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Books of Nevi'im
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The Book of Haggai (חַגַּי, Standard Hebrew and Tiberian Hebrew Ḥaggay) is a book in the Bible Old Testament and Jewish Tanakh, it is possible that the prophet Haggai wrote this book, however the entire book is written in the third person thus some say that it is more likely that a scribe, or disciple of Haggai compiled his oracles and sayings during or near the life of the prophet. In the Hebrew Bible the twelve Minor Prophets (these are minor because of the length of their books not their importance) are compounded into one book, and Haggai is the tenth according to the order passed down to us by the masorite. In the Christian Old testament it is under the Minor Prophets and is the third to last book.


The Solomonic temple had been destroyed, to the point where we read in Ezra that not even the foundation stood. This was a very significant destruction as we can imagine, but Cyruss decree gave the Israelite people the opportunity to return and rebuild their temple. The decree also included a blank check of sorts to fund the rebuilding, but we see that the people had not taken advantage of this opportunity. Haggais exhortations are focused on motivating the people to complete the work they started with the foundation, eighteen years before.


Haggai gives us lots of internal chronological material, and we can use this to construct a timeline of the book.

Passage Darius Reign Year Jewish Month Jewish Day Date on our Calendar
Hag 1: 1 2nd 6th 1st August 29th, 520 BCE
Hag 1: 15 2nd 6th 24th September 21st, 520 BCE
Hag 2: 1 2nd 7th 21st October 17th, 520 BCE
Hag 2: 10 2nd 9th 24th December 18th, 520 BCE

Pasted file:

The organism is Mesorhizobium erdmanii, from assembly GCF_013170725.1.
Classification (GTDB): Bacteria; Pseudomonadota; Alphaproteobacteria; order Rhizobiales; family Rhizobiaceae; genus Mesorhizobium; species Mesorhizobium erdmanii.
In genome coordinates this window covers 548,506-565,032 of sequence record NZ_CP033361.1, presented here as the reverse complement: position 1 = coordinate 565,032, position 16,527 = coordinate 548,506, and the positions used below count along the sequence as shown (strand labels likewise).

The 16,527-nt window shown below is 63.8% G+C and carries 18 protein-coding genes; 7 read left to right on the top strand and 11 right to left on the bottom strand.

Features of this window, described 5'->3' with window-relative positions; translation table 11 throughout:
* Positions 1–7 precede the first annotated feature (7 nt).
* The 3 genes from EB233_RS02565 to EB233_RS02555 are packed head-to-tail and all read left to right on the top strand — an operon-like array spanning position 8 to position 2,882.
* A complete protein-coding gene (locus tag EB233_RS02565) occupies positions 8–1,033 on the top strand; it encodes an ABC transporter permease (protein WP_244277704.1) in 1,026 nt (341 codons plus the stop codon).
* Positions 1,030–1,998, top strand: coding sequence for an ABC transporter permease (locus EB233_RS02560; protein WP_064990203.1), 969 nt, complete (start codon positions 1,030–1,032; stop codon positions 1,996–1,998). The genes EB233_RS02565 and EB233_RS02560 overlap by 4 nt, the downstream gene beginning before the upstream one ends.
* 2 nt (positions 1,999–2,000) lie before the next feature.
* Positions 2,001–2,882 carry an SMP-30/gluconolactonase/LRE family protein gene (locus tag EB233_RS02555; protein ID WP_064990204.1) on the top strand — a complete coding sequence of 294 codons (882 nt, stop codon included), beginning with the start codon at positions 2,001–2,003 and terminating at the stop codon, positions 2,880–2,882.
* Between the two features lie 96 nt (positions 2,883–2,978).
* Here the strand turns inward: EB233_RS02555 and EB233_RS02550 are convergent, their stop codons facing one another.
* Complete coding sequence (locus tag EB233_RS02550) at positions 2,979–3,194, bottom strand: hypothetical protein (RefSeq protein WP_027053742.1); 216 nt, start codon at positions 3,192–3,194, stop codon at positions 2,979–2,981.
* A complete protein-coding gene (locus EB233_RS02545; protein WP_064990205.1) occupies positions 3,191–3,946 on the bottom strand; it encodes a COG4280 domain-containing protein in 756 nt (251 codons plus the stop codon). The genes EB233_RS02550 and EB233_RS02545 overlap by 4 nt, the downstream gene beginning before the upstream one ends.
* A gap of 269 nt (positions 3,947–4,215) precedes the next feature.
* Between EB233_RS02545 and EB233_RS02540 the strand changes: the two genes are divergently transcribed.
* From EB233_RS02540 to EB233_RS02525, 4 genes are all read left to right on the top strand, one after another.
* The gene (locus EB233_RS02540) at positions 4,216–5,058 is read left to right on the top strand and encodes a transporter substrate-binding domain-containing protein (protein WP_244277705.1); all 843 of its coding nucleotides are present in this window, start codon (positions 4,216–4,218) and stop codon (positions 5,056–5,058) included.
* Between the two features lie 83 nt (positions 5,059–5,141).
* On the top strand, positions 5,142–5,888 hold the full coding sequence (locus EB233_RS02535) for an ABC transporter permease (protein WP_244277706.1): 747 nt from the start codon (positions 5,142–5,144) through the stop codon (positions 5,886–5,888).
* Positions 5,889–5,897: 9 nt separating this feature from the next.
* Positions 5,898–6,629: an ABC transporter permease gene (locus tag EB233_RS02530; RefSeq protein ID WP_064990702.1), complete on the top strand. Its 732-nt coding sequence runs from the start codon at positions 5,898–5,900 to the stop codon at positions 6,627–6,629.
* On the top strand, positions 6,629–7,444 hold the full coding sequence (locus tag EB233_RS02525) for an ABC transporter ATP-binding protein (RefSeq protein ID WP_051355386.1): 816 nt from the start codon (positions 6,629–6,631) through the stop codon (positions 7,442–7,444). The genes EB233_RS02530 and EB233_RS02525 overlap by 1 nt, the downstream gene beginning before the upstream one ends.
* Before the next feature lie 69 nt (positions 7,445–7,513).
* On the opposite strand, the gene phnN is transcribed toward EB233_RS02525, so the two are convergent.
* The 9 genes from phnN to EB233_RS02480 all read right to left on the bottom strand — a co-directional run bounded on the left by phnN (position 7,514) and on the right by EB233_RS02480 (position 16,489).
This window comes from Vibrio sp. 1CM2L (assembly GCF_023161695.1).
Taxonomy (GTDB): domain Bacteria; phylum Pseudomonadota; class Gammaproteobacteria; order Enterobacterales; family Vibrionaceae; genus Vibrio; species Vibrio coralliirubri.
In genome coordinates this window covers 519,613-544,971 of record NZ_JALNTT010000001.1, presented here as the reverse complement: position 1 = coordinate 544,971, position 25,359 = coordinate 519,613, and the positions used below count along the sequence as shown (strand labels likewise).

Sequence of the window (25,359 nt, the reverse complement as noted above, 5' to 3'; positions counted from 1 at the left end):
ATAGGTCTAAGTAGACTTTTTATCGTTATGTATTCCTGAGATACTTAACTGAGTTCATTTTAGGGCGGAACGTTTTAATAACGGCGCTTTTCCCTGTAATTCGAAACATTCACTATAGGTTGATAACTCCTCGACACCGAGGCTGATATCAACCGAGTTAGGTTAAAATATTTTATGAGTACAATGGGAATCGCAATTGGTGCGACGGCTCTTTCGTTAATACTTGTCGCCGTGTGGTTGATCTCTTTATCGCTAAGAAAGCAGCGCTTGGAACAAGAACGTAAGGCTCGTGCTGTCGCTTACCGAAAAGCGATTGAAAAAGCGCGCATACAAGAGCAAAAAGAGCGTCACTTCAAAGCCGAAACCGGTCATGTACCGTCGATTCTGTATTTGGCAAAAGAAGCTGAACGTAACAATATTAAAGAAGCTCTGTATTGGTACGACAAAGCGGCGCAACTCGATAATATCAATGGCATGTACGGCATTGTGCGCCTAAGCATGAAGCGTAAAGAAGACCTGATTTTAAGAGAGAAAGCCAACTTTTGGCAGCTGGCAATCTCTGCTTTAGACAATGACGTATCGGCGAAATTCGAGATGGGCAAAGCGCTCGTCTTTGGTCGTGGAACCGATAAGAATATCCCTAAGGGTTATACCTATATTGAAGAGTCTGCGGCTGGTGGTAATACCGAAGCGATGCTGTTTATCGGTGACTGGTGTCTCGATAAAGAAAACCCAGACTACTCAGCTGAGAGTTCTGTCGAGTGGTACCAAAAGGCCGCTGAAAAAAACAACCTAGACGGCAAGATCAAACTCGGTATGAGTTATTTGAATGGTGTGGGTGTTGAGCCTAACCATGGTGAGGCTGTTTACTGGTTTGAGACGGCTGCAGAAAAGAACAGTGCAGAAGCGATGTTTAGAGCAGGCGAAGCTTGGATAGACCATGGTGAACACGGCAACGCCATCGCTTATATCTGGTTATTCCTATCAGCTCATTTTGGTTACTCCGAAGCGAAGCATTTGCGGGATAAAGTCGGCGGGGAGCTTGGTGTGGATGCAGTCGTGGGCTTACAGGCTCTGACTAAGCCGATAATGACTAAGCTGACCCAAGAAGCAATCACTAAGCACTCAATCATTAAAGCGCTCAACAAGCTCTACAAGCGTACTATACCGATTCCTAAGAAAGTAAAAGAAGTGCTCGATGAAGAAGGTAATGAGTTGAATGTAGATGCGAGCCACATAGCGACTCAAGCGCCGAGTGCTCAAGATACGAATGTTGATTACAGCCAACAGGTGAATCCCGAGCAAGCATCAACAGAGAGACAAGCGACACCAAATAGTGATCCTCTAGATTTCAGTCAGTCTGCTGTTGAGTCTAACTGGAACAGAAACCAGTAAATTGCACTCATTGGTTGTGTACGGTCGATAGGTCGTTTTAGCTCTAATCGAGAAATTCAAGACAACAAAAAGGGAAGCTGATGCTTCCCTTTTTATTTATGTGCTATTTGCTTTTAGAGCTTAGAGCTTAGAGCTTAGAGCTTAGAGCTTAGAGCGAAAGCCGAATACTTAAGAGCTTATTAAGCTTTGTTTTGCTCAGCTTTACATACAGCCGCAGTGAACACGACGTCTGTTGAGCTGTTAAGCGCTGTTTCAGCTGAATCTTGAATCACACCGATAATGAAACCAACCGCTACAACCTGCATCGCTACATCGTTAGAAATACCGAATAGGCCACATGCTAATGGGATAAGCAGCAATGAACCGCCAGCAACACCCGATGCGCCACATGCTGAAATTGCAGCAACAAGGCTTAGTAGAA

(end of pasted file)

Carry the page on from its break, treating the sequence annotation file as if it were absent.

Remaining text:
Hag 2: 20 2nd 9th 24th December 18th, 520 BCE


Haggai is made up of four different messages that were preached over a term of four months. The book opens on August 29th 520 BCE. Haggais first prophecy is against the remnant of Israel who returned from exile for not building the house of the Lord back from the ruins it was in after the destruction of Jerusalem in 586 by the Babylonians. There was a decree by Cyrus of Persia in 538 BCE to let the people return to Jerusalem and rebuild the temple. We see this in the book of Ezra; however, they complete only the foundation and then stop working.

The first message of Haggai is get to work. The people are living in finished, well-constructed homes, and Gods house is still in ruins, with only a foundation begun. Haggai's second message is for the people to be strong. The Israelites faced hardships and were experiencing a drought that Haggai attributes to God as judgment for not continuing the construction of the temple. This is not to say that God desired some sort of vengeance on the people or that God needed the temple. God was simply judging the heart of the people, and He could see that He was no longer their priority. The third message of Haggai was be clean. Sacrifices had not been offered to God in the temple for almost fifty years, and Haggai was telling the people that God would make the sacrifices acceptable again. The fourth message Haggai had for the people was be encouraged. When the foundation was finished the people who knew the former temple wept because the old was so much better then the new. But Christians would say that it is this temple that was the greatest, because God himself in the flesh would walk and teach in this temple. Christians often draw from this that Gods plans are always for the good, and Haggai seems to be pointing to the Messiah (whom Christians believe is Christ) as the fulfillment of the promise of the restoration of the Davidic line of rulers.

Prepared in 2005 for the course BIBL5023 at Acadia Divinity College

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